Baby Feeding Tips to Reduce Reflux - For my Moms & Dads!
We know you love your baby dearly, so here is just a helpful guide on feeding your baby to ensure your baby is comfortable, reduce baby stress and stress on you too!
We often find in practice two major feeding dilemmas with our parents and their babies, namely over-feeding and over-eating. Reflux occurs when the pressure inside your baby’s stomach exceeds that of the control of sphincter, hence it pops open and all the contents comes right up. This sphincter is mainly made of circular muscle, but as the baby grows, the oesophagus lengthens which helps babies outgrow this reflux action.
Look at the size of your baby’s fist. That resembles the size of your baby’s stomach. Therefore, smaller, more frequent feeds, at least every 2 hours, is key!
You are most likely feeding on top of the last feed, so try burp your baby before you start the feed. Babies take in most of the air within the first 2 minutes of the feed, so try give them a break after 2 minutes, and then again mid feed. Once you burp your baby, you just need to burp them once.
If you are bottle-feeding, check the size of the teat of the bottle. Make sure that the teat is always filled with milk and no air when feeding, and give regular breaks without allowing the milk to gush in. Some babies don't even like the plastic of the teat!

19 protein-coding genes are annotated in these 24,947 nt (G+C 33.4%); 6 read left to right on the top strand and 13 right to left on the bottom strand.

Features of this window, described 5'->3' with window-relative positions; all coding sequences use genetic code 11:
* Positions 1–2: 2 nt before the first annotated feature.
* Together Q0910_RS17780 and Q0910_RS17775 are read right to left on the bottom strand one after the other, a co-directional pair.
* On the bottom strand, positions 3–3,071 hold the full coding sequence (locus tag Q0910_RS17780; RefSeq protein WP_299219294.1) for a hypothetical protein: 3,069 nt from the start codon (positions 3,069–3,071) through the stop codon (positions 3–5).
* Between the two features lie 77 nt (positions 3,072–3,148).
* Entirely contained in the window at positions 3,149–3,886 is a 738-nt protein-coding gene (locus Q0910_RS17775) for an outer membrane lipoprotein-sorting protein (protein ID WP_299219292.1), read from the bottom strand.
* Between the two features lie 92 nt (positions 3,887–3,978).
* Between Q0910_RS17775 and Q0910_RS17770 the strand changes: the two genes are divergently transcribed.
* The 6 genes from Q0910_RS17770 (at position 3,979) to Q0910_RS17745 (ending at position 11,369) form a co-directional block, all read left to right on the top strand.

If you are breast-feeding, you are concerned that baby is over-eating, you can express and feed him through the bottle. Babies love the breast, as this is calming and comforting, and further helps to bond with their mothers.
Keep them upright (so head above their feet) during the feed, and for at least 30min thereafter, and keep their tummies warm to help activate their normal gut flora. Those kangaroo pouches are awesome, as it keeps baby upright, warm, and help you can carry on with whatever you need to do.
If baby gets tired, best is to lie your baby on his/her left side as more milk drains into the small intestine in this position. Tummy time is great for reflux, as well as strengthening your baby’s muscles and co-ordination. This you can implement within the last hour of the last feed, before your next feed.
Car seats are designed to protect your baby, but not great for reflux, so try avoid leaving your baby strapped in for long periods of time. These seats help pop open that stomach sphincter that is holding all the stomach contents in.
Hope these tips help you! See you and baby soon for your Chiropractic adjustments!
Happy feeding :)